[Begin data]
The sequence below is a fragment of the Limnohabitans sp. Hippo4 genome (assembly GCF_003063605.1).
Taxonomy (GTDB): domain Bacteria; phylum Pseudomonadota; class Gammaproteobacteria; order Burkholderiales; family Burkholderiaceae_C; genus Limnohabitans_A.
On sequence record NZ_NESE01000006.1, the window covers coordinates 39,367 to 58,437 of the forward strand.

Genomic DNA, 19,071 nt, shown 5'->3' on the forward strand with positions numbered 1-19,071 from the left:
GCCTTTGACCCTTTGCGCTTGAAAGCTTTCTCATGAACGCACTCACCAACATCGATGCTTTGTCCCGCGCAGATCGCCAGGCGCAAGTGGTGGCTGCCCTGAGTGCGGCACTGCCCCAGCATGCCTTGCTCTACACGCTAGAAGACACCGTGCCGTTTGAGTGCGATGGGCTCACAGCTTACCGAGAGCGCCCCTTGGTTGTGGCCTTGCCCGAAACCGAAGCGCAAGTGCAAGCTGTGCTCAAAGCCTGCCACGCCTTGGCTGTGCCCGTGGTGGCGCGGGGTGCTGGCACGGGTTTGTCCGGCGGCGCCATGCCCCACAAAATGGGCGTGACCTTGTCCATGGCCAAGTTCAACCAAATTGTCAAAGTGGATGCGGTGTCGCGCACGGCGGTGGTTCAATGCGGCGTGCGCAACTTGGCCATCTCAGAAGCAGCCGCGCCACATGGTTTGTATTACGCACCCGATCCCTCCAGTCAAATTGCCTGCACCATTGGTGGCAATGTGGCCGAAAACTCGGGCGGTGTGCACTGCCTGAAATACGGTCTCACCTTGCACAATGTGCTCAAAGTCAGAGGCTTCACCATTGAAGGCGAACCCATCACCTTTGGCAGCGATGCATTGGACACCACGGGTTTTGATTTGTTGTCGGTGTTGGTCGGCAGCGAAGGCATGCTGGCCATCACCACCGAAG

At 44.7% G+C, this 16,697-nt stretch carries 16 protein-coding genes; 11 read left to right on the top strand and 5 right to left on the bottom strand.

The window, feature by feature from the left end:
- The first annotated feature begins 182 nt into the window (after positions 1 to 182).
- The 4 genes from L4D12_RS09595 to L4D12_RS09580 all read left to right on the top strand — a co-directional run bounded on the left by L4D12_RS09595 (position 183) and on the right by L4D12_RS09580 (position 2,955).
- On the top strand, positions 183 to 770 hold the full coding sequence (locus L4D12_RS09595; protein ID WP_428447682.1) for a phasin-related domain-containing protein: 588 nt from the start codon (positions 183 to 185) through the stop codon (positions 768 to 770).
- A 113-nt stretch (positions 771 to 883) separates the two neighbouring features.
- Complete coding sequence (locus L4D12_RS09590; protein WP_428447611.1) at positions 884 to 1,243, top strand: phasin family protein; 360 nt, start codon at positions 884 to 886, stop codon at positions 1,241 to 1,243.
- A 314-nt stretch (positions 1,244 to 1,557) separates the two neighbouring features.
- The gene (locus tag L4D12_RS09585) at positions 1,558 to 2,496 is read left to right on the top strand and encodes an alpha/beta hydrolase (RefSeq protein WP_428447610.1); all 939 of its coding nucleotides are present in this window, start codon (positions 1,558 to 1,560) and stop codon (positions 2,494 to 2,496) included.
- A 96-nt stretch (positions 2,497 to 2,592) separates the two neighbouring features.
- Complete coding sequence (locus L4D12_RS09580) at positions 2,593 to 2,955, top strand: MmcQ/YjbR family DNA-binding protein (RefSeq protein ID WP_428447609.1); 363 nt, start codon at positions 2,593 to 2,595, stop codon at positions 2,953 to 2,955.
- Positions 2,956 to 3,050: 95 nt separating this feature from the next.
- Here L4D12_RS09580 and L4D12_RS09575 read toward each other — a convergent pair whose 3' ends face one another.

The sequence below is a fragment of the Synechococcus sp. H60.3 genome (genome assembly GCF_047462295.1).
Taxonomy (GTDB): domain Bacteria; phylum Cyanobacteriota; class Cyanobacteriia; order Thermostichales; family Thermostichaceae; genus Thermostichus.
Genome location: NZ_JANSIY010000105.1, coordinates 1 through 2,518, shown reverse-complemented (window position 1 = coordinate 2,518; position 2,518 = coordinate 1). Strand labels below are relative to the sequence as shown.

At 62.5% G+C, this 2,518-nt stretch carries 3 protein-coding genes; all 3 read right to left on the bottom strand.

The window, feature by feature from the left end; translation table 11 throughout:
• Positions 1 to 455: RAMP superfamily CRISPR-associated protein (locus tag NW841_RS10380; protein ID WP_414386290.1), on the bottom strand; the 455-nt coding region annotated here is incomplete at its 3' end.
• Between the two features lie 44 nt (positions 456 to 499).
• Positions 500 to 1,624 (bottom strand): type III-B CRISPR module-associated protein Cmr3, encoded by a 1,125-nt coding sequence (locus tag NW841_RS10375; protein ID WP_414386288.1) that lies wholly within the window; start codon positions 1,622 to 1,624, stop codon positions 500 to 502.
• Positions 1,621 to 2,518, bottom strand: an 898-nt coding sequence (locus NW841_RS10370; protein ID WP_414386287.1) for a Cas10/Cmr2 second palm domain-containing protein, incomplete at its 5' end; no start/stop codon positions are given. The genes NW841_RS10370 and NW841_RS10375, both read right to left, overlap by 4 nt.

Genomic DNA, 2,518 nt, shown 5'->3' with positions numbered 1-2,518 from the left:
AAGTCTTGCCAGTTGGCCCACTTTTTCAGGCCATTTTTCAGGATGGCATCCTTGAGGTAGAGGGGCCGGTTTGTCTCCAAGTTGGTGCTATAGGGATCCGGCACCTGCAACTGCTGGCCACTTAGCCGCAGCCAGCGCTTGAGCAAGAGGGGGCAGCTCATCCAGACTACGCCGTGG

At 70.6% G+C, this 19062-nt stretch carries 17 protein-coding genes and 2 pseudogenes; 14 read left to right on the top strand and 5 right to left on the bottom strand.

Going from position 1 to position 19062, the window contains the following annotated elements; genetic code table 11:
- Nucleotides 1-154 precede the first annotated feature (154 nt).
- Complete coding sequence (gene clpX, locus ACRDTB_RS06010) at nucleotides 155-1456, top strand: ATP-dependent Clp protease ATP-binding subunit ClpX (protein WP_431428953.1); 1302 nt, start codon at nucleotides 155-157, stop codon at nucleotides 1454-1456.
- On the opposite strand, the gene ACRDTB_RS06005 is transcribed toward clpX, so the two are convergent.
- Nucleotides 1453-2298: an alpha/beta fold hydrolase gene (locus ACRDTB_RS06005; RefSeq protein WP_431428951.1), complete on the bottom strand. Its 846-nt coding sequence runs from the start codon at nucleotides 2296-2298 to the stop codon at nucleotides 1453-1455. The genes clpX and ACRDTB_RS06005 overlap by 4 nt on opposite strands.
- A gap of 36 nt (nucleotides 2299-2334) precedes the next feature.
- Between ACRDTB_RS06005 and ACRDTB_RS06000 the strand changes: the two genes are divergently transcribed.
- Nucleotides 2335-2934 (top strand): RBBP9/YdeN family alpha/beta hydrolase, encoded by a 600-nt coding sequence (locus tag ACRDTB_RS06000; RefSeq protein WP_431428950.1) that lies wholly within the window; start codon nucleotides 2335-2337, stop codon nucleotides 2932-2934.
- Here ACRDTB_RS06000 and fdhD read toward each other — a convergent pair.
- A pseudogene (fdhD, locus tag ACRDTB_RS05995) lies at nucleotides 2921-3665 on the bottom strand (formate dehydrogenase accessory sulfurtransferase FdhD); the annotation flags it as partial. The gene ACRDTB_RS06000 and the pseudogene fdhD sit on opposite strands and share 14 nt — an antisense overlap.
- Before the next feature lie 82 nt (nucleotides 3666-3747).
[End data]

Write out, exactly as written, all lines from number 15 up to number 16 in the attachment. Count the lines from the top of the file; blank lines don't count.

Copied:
- A 96-nt stretch (positions 2,497 to 2,592) separates the two neighbouring features.
- Complete coding sequence (locus L4D12_RS09580) at positions 2,593 to 2,955, top strand: MmcQ/YjbR family DNA-binding protein (RefSeq protein ID WP_428447609.1); 363 nt, start codon at positions 2,593 to 2,595, stop codon at positions 2,953 to 2,955.